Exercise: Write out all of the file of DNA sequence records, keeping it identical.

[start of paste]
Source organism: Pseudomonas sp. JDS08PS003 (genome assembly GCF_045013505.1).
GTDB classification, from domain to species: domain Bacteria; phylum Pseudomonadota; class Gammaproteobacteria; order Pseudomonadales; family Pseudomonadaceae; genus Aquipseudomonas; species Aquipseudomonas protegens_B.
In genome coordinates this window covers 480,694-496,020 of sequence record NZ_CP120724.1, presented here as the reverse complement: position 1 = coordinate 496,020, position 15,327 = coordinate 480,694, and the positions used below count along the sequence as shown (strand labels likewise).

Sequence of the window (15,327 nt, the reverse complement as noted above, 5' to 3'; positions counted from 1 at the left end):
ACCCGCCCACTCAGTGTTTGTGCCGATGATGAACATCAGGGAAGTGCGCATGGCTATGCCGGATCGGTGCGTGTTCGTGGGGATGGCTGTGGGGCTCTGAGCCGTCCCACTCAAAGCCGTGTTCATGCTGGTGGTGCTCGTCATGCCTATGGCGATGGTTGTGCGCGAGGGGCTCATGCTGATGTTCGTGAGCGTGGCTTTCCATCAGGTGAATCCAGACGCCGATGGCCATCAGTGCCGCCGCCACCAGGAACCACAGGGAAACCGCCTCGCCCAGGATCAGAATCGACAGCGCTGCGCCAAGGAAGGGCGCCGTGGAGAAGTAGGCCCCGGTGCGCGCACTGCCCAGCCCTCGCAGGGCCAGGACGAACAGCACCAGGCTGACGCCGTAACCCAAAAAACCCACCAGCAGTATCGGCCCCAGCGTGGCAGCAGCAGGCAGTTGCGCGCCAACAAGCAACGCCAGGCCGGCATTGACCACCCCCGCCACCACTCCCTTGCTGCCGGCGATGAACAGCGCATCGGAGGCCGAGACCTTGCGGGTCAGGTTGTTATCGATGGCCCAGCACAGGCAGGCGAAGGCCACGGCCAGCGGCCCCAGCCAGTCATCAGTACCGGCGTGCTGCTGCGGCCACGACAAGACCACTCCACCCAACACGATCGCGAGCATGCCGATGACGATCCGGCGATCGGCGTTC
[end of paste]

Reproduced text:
Source organism: Pseudomonas sp. JDS08PS003 (genome assembly GCF_045013505.1).
GTDB classification, from domain to species: domain Bacteria; phylum Pseudomonadota; class Gammaproteobacteria; order Pseudomonadales; family Pseudomonadaceae; genus Aquipseudomonas; species Aquipseudomonas protegens_B.
In genome coordinates this window covers 480,694-496,020 of sequence record NZ_CP120724.1, presented here as the reverse complement: position 1 = coordinate 496,020, position 15,327 = coordinate 480,694, and the positions used below count along the sequence as shown (strand labels likewise).

Sequence of the window (15,327 nt, the reverse complement as noted above, 5' to 3'; positions counted from 1 at the left end):
ACCCGCCCACTCAGTGTTTGTGCCGATGATGAACATCAGGGAAGTGCGCATGGCTATGCCGGATCGGTGCGTGTTCGTGGGGATGGCTGTGGGGCTCTGAGCCGTCCCACTCAAAGCCGTGTTCATGCTGGTGGTGCTCGTCATGCCTATGGCGATGGTTGTGCGCGAGGGGCTCATGCTGATGTTCGTGAGCGTGGCTTTCCATCAGGTGAATCCAGACGCCGATGGCCATCAGTGCCGCCGCCACCAGGAACCACAGGGAAACCGCCTCGCCCAGGATCAGAATCGACAGCGCTGCGCCAAGGAAGGGCGCCGTGGAGAAGTAGGCCCCGGTGCGCGCACTGCCCAGCCCTCGCAGGGCCAGGACGAACAGCACCAGGCTGACGCCGTAACCCAAAAAACCCACCAGCAGTATCGGCCCCAGCGTGGCAGCAGCAGGCAGTTGCGCGCCAACAAGCAACGCCAGGCCGGCATTGACCACCCCCGCCACCACTCCCTTGCTGCCGGCGATGAACAGCGCATCGGAGGCCGAGACCTTGCGGGTCAGGTTGTTATCGATGGCCCAGCACAGGCAGGCGAAGGCCACGGCCAGCGGCCCCAGCCAGTCATCAGTACCGGCGTGCTGCTGCGGCCACGACAAGACCACTCCACCCAACACGATCGCGAGCATGCCGATGACGATCCGGCGATCGGCGTTC